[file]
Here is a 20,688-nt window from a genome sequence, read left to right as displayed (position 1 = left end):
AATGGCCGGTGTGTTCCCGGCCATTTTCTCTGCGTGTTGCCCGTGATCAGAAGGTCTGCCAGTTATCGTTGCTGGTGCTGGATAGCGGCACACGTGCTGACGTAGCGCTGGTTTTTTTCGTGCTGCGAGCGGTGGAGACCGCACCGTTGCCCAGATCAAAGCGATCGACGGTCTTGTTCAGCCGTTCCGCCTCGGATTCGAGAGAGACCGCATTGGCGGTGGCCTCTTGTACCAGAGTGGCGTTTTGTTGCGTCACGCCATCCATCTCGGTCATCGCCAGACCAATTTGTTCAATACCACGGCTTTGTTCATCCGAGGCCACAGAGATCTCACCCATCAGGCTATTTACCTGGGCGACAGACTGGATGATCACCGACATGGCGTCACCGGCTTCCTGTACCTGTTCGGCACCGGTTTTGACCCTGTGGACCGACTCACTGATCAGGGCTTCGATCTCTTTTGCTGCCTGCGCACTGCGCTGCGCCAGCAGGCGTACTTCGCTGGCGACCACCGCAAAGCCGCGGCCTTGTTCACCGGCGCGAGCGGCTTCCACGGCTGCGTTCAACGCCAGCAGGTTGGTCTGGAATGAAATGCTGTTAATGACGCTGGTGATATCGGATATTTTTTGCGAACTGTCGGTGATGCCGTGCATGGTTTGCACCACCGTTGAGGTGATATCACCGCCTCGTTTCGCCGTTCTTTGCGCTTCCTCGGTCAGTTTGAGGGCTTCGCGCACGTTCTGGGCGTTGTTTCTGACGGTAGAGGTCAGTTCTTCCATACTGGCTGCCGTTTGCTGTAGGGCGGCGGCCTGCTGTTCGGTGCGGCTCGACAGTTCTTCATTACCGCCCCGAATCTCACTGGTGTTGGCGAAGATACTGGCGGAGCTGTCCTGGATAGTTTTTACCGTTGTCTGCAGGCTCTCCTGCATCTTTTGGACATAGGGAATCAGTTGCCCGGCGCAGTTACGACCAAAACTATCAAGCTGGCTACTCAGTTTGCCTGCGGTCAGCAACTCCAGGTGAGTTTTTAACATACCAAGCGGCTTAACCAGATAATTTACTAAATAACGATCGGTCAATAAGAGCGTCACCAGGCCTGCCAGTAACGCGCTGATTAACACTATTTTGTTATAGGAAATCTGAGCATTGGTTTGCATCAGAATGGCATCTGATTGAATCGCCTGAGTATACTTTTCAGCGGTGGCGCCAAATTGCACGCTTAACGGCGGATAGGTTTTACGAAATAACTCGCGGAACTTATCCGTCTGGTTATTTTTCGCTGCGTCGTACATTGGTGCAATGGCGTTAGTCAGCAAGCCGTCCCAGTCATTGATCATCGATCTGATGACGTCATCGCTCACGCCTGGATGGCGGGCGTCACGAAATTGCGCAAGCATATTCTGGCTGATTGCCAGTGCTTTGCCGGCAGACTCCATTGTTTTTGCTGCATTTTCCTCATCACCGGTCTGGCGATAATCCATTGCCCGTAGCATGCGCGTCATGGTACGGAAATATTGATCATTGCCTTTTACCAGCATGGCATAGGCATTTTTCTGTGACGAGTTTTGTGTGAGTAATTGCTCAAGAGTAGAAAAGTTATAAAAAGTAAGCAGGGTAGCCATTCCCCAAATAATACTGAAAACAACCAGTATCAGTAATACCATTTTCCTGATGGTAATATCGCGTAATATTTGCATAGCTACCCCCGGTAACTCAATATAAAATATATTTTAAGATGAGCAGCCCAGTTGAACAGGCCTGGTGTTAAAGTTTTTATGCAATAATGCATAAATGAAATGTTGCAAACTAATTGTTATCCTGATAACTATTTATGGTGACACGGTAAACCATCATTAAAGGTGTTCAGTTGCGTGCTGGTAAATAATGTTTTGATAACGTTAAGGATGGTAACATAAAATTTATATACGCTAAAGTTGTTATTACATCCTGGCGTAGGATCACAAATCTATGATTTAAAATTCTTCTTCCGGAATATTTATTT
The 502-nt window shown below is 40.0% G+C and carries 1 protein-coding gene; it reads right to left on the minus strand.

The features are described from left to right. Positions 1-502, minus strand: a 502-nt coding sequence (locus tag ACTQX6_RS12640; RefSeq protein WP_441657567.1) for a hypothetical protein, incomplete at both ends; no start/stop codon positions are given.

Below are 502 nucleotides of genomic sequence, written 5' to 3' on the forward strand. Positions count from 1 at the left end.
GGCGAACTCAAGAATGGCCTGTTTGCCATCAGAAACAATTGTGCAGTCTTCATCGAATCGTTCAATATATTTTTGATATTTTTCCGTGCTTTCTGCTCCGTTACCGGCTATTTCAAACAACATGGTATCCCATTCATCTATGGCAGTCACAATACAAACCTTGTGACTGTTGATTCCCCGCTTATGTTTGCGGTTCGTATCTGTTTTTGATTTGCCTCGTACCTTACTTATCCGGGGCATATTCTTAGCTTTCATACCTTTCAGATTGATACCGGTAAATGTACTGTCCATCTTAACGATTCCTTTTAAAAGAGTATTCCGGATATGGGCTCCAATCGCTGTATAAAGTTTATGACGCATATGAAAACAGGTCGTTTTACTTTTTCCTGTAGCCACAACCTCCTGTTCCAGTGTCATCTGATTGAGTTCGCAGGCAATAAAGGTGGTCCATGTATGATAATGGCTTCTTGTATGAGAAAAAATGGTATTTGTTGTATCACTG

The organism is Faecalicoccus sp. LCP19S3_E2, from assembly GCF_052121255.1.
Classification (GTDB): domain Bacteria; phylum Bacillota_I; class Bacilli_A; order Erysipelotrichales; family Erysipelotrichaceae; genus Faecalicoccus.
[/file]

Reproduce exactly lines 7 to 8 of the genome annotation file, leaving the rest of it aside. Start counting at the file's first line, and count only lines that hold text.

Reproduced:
The organism is Faecalicoccus sp. LCP19S3_E2, from assembly GCF_052121255.1.
Classification (GTDB): domain Bacteria; phylum Bacillota_I; class Bacilli_A; order Erysipelotrichales; family Erysipelotrichaceae; genus Faecalicoccus.